An interesting one, this; independent label Fuck Yoga have gotten their grubby mits on one of Noothgrush’s very first recordings – a self-recorded demo that was only ever released on a handful of cassettes – and are releasing it on limited edition CD and vinyl. Fans of the band will probably have heard bootlegs of this demo by now but for newcomers and collectors the vinyl looks too good to resist (check out the Fuck Yoga website below for more details). Indeed, it seems like Noothgrush have had a bit of a revival this year, first reforming for a handful of gigs, then having a compilation of radio sessions released on Southern Lord – their first widely released record. So this re-release is especially timely because it gives us a chance to see how the band developed from their early days, before the final and most well-known Noothgrush line-up formed.
Recorded shortly after forming in 1994, this self-titled demo features Noothgrush vets Chiyo and Gary along with Tom Choi (of Sleep-precursor Asbestos Death) on guitar and Luis DeVilla on second bass and moog. As a result the sound is significantly different from the band’s later, most well-known material. The pace is still cripplingly slow and the mood still depressing and full of contempt for life but there are more psychedelic moments and vocal melodies than in the band’s later work. Final track “8d8”, for example, is twenty brutal minutes of tortured, twisted riffs, guitar feedback, tape manipulation, samples, moog and general freak-outery.
The most striking thing about the record, however, is Gary’s clean, clear vocal style which, surprisingly, brings to mind Tool’s James Maynard Keenan on crushing opening track “Life Shatters into Pieces of Anguish”. Not only are the vocals clean but they are multi-layered and, dare I say, tuneful. Again, “Dungeon” is classic Noothgrush – an apprehensive intro of low rumbling bass followed by suspenseful distorted guitars, and tribal drums – but where Gary’s voice would normally be oppressive and guttural, here it’s more commanding, harmonising with itself for dramatic effect throughout most of the song. An early version of “Deterioration”, which would later feature on their only album Erode the Person, is also present here but in a shorter and more bombastic form. I’m sure many, many bands wish that their first demo was as accomplished and well-rounded as this document to damnation.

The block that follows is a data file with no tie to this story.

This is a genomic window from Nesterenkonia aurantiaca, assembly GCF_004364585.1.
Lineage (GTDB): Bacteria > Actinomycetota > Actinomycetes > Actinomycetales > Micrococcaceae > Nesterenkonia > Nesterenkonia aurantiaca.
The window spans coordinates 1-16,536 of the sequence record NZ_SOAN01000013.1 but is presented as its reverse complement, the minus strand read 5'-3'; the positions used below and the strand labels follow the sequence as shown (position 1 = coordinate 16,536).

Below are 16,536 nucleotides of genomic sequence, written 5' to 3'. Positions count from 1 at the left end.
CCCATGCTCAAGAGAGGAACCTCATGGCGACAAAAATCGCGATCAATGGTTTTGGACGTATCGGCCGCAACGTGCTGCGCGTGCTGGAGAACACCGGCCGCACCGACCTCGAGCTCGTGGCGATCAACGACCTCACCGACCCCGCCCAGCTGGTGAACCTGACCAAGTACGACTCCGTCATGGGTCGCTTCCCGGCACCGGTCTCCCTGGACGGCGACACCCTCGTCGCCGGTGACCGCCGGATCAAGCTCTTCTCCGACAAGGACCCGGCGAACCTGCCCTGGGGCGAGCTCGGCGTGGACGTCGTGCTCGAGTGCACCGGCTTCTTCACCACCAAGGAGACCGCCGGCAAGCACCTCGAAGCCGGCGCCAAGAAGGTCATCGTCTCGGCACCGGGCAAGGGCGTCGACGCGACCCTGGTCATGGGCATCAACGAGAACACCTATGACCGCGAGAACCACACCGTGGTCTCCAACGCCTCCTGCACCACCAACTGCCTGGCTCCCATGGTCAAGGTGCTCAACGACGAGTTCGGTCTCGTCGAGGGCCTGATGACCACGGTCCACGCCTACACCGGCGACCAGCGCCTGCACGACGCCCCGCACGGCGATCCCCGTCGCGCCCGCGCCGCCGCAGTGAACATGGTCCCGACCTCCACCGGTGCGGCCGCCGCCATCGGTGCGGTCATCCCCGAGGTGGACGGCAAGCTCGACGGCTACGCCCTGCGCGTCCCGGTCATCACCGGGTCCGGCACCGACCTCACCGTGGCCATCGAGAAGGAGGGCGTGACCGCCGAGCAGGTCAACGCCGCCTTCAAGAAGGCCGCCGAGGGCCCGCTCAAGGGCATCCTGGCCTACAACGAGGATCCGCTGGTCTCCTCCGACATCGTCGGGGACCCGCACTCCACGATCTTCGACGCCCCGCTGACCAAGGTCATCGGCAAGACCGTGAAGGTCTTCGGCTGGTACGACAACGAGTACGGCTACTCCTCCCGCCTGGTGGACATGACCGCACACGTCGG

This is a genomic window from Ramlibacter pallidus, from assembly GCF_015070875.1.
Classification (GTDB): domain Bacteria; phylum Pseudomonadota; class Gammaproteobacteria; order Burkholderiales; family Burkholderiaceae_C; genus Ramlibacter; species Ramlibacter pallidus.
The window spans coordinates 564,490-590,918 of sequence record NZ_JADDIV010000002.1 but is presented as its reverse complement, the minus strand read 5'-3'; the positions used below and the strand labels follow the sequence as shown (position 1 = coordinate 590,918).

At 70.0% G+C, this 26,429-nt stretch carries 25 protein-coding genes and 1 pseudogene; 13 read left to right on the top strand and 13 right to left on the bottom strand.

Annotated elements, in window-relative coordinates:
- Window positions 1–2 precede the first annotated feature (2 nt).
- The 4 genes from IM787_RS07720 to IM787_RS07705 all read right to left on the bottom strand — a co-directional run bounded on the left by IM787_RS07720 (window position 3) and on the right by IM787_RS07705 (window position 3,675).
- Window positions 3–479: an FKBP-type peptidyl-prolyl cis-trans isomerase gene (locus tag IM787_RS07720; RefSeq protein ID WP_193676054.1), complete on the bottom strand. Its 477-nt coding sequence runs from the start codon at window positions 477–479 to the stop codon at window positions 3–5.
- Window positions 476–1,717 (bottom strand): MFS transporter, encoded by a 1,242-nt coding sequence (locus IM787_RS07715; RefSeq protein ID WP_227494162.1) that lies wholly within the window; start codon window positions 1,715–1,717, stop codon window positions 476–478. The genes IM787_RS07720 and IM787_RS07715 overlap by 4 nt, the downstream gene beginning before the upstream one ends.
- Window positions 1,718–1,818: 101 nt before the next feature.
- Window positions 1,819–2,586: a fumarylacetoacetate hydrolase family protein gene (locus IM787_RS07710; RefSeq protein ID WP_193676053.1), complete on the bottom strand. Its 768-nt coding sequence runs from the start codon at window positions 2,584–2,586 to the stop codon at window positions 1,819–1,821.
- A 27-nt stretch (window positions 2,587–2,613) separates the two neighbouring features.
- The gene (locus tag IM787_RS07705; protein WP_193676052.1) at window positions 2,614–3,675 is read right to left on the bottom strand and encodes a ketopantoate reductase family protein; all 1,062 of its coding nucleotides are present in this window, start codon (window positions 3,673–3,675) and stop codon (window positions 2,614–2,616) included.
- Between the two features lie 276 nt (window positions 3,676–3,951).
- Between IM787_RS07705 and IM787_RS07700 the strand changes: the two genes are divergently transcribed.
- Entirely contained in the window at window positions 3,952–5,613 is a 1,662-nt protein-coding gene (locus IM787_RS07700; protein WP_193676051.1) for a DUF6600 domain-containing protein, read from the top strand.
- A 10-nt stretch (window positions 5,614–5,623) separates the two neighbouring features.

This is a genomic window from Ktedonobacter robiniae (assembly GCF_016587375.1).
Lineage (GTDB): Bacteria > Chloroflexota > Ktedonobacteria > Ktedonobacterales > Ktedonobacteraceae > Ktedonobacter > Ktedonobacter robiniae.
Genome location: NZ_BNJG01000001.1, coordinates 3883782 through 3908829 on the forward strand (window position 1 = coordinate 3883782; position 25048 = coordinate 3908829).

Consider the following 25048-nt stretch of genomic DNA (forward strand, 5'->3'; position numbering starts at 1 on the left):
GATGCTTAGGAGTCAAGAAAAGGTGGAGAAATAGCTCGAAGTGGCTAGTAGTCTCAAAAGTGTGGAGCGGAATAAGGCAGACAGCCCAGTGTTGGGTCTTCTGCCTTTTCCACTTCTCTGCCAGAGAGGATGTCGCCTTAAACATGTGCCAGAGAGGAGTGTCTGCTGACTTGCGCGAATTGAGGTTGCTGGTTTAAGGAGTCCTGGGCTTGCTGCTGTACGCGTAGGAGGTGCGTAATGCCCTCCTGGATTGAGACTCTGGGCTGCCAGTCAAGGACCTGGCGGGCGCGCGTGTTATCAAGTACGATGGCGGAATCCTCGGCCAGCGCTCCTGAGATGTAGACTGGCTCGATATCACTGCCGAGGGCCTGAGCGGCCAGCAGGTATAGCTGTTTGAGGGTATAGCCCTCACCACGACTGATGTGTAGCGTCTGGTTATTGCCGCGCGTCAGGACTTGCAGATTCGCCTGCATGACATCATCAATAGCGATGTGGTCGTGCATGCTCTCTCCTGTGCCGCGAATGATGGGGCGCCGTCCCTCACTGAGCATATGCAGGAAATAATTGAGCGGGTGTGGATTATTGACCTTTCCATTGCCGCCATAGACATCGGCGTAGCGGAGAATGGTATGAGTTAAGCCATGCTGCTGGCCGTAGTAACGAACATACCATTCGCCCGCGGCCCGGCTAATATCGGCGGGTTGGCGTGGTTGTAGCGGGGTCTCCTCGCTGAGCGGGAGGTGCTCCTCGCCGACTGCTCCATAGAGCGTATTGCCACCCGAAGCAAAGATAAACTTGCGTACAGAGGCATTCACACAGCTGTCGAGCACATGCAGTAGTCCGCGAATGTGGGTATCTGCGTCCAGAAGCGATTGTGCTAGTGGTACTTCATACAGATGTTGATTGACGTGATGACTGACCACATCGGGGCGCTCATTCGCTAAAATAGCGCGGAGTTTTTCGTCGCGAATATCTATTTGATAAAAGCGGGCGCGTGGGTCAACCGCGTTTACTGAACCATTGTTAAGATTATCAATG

As is to be expected of a self-recorded demo which was handed out on cassettes, the sound quality isn’t that great (it certainly won’t please you audiophiles) but for me the gritty quality of the recordings acts like another instrument contributing to the general musical malaise. And regardless, the songs shine through on their own merit. The main thing that you will likely take away from this record is that Noothgrush had a clear vision of what they wanted to do from the start and quickly got to making some of the most underrated sludge and doom tracks ever made. With so much of the band’s recorded material out of print this is a welcome re-issue – let’s hope more of those elusive EPs get the same treatment soon.
Scribed by: Tom McKibbin